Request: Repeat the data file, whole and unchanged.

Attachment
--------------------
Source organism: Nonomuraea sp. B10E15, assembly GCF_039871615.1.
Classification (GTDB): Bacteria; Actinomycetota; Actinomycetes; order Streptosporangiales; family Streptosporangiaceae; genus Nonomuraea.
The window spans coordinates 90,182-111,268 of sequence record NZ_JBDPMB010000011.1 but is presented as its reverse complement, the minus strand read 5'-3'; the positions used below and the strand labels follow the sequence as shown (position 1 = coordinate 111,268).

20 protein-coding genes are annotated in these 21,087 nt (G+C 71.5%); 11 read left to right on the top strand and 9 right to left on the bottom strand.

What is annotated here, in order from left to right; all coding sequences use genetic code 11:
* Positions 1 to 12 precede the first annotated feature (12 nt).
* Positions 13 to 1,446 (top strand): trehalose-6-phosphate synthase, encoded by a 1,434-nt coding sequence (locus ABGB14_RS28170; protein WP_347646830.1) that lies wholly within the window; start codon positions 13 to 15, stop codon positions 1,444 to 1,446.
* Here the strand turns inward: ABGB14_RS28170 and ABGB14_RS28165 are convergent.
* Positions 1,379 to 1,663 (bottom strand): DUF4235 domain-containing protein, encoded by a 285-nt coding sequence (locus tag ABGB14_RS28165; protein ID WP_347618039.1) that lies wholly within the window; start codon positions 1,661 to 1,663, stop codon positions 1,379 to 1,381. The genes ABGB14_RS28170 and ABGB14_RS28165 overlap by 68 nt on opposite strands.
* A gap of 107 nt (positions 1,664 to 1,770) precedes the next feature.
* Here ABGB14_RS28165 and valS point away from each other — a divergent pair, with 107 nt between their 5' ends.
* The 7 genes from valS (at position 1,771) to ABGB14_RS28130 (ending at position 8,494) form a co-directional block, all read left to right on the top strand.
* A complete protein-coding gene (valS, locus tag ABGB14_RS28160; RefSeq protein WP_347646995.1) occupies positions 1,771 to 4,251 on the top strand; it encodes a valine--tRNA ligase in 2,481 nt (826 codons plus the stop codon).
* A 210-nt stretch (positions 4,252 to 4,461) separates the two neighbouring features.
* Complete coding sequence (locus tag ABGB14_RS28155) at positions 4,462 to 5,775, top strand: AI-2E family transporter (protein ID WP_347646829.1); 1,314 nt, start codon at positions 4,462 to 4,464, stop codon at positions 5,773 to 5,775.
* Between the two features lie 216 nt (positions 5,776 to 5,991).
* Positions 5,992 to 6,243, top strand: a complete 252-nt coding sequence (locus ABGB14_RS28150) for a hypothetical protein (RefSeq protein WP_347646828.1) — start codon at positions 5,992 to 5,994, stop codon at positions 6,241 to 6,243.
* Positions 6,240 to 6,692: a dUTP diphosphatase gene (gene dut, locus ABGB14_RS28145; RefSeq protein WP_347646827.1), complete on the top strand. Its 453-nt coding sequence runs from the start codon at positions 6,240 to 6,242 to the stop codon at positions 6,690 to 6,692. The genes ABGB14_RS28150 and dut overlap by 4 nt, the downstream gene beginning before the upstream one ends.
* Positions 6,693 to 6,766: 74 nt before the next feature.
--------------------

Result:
Source organism: Nonomuraea sp. B10E15, assembly GCF_039871615.1.
Classification (GTDB): Bacteria; Actinomycetota; Actinomycetes; order Streptosporangiales; family Streptosporangiaceae; genus Nonomuraea.
The window spans coordinates 90,182-111,268 of sequence record NZ_JBDPMB010000011.1 but is presented as its reverse complement, the minus strand read 5'-3'; the positions used below and the strand labels follow the sequence as shown (position 1 = coordinate 111,268).

20 protein-coding genes are annotated in these 21,087 nt (G+C 71.5%); 11 read left to right on the top strand and 9 right to left on the bottom strand.

What is annotated here, in order from left to right; all coding sequences use genetic code 11:
* Positions 1 to 12 precede the first annotated feature (12 nt).
* Positions 13 to 1,446 (top strand): trehalose-6-phosphate synthase, encoded by a 1,434-nt coding sequence (locus ABGB14_RS28170; protein WP_347646830.1) that lies wholly within the window; start codon positions 13 to 15, stop codon positions 1,444 to 1,446.
* Here the strand turns inward: ABGB14_RS28170 and ABGB14_RS28165 are convergent.
* Positions 1,379 to 1,663 (bottom strand): DUF4235 domain-containing protein, encoded by a 285-nt coding sequence (locus tag ABGB14_RS28165; protein ID WP_347618039.1) that lies wholly within the window; start codon positions 1,661 to 1,663, stop codon positions 1,379 to 1,381. The genes ABGB14_RS28170 and ABGB14_RS28165 overlap by 68 nt on opposite strands.
* A gap of 107 nt (positions 1,664 to 1,770) precedes the next feature.
* Here ABGB14_RS28165 and valS point away from each other — a divergent pair, with 107 nt between their 5' ends.
* The 7 genes from valS (at position 1,771) to ABGB14_RS28130 (ending at position 8,494) form a co-directional block, all read left to right on the top strand.
* A complete protein-coding gene (valS, locus tag ABGB14_RS28160; RefSeq protein WP_347646995.1) occupies positions 1,771 to 4,251 on the top strand; it encodes a valine--tRNA ligase in 2,481 nt (826 codons plus the stop codon).
* A 210-nt stretch (positions 4,252 to 4,461) separates the two neighbouring features.
* Complete coding sequence (locus tag ABGB14_RS28155) at positions 4,462 to 5,775, top strand: AI-2E family transporter (protein ID WP_347646829.1); 1,314 nt, start codon at positions 4,462 to 4,464, stop codon at positions 5,773 to 5,775.
* Between the two features lie 216 nt (positions 5,776 to 5,991).
* Positions 5,992 to 6,243, top strand: a complete 252-nt coding sequence (locus ABGB14_RS28150) for a hypothetical protein (RefSeq protein WP_347646828.1) — start codon at positions 5,992 to 5,994, stop codon at positions 6,241 to 6,243.
* Positions 6,240 to 6,692: a dUTP diphosphatase gene (gene dut, locus ABGB14_RS28145; RefSeq protein WP_347646827.1), complete on the top strand. Its 453-nt coding sequence runs from the start codon at positions 6,240 to 6,242 to the stop codon at positions 6,690 to 6,692. The genes ABGB14_RS28150 and dut overlap by 4 nt, the downstream gene beginning before the upstream one ends.
* Positions 6,693 to 6,766: 74 nt before the next feature.